Michelangelo's Pietà sculpture depicts the body of Jesus cradled by his mother, Mary, after the crucifixion.

Made of Carrara marble, Michelangelo’s Pietà sculpture depicts the body of Jesus cradled by his mother, Mary, after the crucifixion.

(James Carbone)

The goal of the Pietà Legacy Gift Mission is to install one statue in every state in the United States and 50 more in countries around the world. The effort was born in 2015, after a Catholic Cardinal in Honduras received a replica and suggested offering more to the world for people who couldn’t travel to see the original.

“It is arguably the greatest image of Christianity, and its beauty and design are such that virtually everyone, regardless of religious belief, is touched when they see it,” said Newren, who was raised in the Mormon faith but is now a practicing Catholic.

“It’s a kind of physical invitation to contemplate the nature of the divine and your relationship to God, Jesus and Mary.”

Since the mission’s birth, 65 of the 100 replicas have been produced, each taking approximately 1,000 hours to create. Crushed marble is mixed with an epoxy resin which makes the finished product more durable than marble alone. It is then meticulously sanded and polished to perfection.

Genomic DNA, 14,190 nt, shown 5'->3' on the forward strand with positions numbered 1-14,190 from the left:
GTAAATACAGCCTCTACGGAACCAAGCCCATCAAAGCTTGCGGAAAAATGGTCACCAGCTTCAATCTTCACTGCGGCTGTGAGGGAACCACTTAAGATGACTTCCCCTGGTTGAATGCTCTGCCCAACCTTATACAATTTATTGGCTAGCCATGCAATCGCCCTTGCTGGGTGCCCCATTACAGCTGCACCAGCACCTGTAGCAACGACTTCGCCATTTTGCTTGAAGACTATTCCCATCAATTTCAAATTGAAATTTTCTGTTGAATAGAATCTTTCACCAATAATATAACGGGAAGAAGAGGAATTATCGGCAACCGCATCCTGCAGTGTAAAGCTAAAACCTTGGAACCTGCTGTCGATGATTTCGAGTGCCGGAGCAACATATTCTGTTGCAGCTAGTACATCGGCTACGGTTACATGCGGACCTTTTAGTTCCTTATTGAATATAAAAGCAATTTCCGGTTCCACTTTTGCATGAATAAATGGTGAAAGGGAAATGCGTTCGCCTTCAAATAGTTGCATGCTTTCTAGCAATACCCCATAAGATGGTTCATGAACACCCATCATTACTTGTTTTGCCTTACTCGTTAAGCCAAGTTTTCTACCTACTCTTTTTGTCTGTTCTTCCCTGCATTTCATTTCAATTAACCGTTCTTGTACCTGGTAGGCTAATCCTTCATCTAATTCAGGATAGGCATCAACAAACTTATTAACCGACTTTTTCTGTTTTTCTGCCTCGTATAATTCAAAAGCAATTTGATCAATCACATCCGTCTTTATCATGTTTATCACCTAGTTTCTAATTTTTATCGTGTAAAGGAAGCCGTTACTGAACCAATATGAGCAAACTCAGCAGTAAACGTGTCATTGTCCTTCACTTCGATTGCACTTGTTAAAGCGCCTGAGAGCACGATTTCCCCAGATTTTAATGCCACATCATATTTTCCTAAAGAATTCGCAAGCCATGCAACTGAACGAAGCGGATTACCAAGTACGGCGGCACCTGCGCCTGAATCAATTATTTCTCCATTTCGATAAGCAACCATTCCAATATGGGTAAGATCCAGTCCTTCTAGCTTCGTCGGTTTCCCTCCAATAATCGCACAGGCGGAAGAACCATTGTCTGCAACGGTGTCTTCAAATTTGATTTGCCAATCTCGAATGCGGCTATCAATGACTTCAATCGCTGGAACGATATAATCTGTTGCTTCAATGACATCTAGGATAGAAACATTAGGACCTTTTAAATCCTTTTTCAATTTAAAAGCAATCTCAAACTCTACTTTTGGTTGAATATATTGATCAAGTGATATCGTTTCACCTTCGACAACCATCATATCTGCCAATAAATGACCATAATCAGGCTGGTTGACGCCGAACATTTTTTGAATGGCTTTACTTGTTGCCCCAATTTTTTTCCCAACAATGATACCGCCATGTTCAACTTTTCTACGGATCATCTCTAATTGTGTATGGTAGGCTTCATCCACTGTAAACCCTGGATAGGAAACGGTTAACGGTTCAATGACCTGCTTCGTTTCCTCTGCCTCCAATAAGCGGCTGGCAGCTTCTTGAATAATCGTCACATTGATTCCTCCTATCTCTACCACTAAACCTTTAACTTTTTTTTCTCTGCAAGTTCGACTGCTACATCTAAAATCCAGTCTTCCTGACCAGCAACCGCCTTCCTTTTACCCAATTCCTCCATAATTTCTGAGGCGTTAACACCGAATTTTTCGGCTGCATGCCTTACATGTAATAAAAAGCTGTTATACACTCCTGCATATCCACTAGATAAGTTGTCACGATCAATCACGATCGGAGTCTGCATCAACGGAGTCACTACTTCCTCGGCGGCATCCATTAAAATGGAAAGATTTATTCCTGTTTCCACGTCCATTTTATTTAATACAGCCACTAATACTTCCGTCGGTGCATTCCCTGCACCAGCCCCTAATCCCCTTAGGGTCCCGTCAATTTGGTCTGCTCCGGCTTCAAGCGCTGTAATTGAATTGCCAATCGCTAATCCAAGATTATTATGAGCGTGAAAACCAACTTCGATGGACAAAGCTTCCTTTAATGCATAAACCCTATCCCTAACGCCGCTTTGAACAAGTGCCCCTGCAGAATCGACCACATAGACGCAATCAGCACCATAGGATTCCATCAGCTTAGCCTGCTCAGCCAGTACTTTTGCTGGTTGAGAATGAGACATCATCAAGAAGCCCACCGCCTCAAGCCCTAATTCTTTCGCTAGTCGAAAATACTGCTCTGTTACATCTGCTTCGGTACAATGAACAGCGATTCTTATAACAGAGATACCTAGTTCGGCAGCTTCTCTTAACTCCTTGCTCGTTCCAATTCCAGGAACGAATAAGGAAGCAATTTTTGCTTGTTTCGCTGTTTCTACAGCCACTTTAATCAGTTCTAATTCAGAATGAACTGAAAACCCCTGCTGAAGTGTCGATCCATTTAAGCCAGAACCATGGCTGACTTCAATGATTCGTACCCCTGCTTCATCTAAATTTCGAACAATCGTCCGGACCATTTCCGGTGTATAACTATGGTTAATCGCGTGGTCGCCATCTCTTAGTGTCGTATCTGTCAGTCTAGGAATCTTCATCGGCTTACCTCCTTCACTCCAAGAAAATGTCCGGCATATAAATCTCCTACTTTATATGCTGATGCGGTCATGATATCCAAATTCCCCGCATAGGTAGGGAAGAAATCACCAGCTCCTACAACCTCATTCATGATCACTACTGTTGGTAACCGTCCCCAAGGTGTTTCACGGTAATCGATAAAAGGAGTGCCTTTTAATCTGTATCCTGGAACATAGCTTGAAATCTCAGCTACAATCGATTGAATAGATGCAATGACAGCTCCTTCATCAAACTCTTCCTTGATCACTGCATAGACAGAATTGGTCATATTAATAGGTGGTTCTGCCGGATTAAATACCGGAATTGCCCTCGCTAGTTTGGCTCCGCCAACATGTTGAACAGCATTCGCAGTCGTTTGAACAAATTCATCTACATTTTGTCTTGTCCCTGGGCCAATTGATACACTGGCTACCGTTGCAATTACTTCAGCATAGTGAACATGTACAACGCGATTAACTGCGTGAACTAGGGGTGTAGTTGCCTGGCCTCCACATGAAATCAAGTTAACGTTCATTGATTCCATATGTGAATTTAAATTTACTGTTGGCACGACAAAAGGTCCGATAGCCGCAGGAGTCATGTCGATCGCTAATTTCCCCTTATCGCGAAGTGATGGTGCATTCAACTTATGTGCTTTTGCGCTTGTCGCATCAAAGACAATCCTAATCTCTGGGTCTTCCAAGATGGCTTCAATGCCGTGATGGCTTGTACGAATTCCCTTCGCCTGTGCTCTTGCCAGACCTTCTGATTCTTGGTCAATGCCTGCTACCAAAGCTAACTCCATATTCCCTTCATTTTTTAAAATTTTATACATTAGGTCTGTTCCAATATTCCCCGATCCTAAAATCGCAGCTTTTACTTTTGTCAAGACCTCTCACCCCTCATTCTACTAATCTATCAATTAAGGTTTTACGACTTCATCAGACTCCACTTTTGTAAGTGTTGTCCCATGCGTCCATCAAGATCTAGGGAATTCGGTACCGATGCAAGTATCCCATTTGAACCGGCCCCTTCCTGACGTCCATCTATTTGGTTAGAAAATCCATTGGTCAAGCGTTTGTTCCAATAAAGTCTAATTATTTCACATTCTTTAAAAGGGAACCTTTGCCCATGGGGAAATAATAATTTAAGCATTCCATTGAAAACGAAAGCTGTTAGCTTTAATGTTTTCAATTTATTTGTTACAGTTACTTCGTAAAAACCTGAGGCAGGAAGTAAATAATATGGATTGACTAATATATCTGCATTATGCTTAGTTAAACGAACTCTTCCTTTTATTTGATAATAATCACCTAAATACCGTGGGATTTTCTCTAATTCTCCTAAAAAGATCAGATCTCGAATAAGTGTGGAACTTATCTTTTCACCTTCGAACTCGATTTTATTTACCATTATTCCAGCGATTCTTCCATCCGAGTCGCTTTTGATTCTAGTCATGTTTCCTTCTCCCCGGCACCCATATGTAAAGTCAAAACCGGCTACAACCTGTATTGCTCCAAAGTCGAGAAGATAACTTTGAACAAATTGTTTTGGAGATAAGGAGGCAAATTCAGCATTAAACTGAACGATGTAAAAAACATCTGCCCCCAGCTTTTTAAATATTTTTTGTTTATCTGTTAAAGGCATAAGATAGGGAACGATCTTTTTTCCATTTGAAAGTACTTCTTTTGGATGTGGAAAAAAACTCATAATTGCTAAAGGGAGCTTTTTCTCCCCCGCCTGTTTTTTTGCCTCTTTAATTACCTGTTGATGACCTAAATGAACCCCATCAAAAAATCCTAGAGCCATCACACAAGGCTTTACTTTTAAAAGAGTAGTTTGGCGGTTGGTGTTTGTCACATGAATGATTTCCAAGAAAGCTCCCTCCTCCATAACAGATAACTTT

The donation of a replica to Saint-Jean-Baptiste was initiated at the request of a parishioner who contacted Arte Divine and helped find an anonymous benefactor willing to fund the venture.

St. John the Baptist Catholic Church in Costa Mesa on Friday, August 5.

A sign placed near a brand new replica of Michelangelo’s Pietà sculpture at the Catholic Church of St. John the Baptist in Costa Mesa reads ‘Please don’t touch it. She will touch you.

(James Carbone)

Jean Wisniewsky, a Costa Mesa resident and church member since 1971 whose children and grandchildren attended school there, said she was grateful for the new artwork.

“You look at it and you see the perfect love, the love of a mother,” the 84-year-old said. “You don’t even have to think about it, you feel it.”

Parishioner Lynda Pagel, a 63-year-old mother of three and grandmother of nine, agreed.

“I see the love of Christ laying down his life for us, but I also see the mother and her perfect faith,” she said. “I never left the United States, but now I have this. If I can’t go to Rome, I have this.

Nguyen had several opportunities to see the original Pietà in person when he was studying in Rome in the late 1980s. It used to be more open to the public, but after a vandal hit the statue with a hammer in 1972, protective measures have been put in place.

“After they fixed it, they moved it around the chapel a bit and put it behind bulletproof glass, so you can’t get as close to it as before,” recalls Nguyen.

By comparison, the replica of St. John the Baptist is much more accessible to parishioners and the passing public, who can kneel in prayer before it or light a votive candle and communicate a personal prayer, reflection or intention.

A sign near the statue, however, deters people from getting too close.

“Please don’t touch her,” it read. “She’s going to touch you.”

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Martha J. Finley